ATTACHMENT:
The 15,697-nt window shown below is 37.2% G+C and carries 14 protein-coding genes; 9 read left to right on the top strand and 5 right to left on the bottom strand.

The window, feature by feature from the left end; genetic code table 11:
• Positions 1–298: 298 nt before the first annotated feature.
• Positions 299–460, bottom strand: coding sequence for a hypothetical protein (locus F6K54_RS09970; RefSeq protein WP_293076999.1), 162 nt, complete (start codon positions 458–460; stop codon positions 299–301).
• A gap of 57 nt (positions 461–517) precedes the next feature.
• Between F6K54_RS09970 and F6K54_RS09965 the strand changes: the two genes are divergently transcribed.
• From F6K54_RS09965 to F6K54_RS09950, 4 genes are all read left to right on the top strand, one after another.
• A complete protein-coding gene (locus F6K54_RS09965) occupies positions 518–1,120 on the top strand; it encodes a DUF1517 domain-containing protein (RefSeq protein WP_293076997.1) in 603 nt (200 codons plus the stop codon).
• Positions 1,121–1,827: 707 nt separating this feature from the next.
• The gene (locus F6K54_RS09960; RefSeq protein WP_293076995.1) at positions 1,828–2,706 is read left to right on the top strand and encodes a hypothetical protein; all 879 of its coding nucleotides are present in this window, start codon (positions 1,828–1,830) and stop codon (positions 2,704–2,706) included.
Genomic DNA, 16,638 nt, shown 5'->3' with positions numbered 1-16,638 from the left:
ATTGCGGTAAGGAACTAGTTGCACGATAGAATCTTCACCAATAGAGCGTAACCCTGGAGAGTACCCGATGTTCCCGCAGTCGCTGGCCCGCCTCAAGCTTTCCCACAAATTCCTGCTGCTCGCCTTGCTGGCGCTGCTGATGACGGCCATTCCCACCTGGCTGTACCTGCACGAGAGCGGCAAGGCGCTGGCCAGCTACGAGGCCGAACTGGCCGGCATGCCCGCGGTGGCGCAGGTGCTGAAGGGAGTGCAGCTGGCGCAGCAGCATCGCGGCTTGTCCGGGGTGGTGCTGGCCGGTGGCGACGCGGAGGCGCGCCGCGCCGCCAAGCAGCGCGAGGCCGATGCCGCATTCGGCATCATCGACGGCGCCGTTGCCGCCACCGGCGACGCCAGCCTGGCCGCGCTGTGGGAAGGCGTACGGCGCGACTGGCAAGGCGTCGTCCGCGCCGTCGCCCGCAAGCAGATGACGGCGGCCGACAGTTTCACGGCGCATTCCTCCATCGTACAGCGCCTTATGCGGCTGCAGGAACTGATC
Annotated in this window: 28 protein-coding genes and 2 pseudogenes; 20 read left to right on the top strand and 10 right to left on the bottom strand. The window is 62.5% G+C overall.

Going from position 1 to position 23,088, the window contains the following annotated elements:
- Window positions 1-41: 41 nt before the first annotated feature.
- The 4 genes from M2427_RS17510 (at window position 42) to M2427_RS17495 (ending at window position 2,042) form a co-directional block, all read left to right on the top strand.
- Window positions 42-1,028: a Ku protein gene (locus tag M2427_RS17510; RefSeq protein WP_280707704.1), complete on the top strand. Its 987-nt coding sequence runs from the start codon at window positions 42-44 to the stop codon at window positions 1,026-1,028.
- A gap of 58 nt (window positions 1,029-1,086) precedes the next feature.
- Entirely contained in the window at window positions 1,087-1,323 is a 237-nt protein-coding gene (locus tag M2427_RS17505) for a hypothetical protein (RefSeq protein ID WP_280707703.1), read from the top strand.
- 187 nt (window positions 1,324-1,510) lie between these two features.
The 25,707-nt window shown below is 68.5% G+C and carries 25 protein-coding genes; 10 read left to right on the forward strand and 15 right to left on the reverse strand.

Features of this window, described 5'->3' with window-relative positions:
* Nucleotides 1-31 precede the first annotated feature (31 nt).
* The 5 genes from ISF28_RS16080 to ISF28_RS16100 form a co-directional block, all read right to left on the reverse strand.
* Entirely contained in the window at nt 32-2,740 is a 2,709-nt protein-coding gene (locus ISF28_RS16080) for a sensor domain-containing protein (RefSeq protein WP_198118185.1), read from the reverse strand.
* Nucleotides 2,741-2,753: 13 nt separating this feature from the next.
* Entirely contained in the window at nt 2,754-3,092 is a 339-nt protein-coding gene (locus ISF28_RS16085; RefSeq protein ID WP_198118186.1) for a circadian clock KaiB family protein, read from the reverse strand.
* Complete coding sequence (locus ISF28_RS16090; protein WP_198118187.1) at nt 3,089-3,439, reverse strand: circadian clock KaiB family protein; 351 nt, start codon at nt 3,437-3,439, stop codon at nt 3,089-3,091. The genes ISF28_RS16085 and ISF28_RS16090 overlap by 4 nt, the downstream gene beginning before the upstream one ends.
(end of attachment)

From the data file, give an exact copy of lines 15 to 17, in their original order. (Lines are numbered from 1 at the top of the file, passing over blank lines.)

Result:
- Window positions 1-41: 41 nt before the first annotated feature.
- The 4 genes from M2427_RS17510 (at window position 42) to M2427_RS17495 (ending at window position 2,042) form a co-directional block, all read left to right on the top strand.
- Window positions 42-1,028: a Ku protein gene (locus tag M2427_RS17510; RefSeq protein WP_280707704.1), complete on the top strand. Its 987-nt coding sequence runs from the start codon at window positions 42-44 to the stop codon at window positions 1,026-1,028.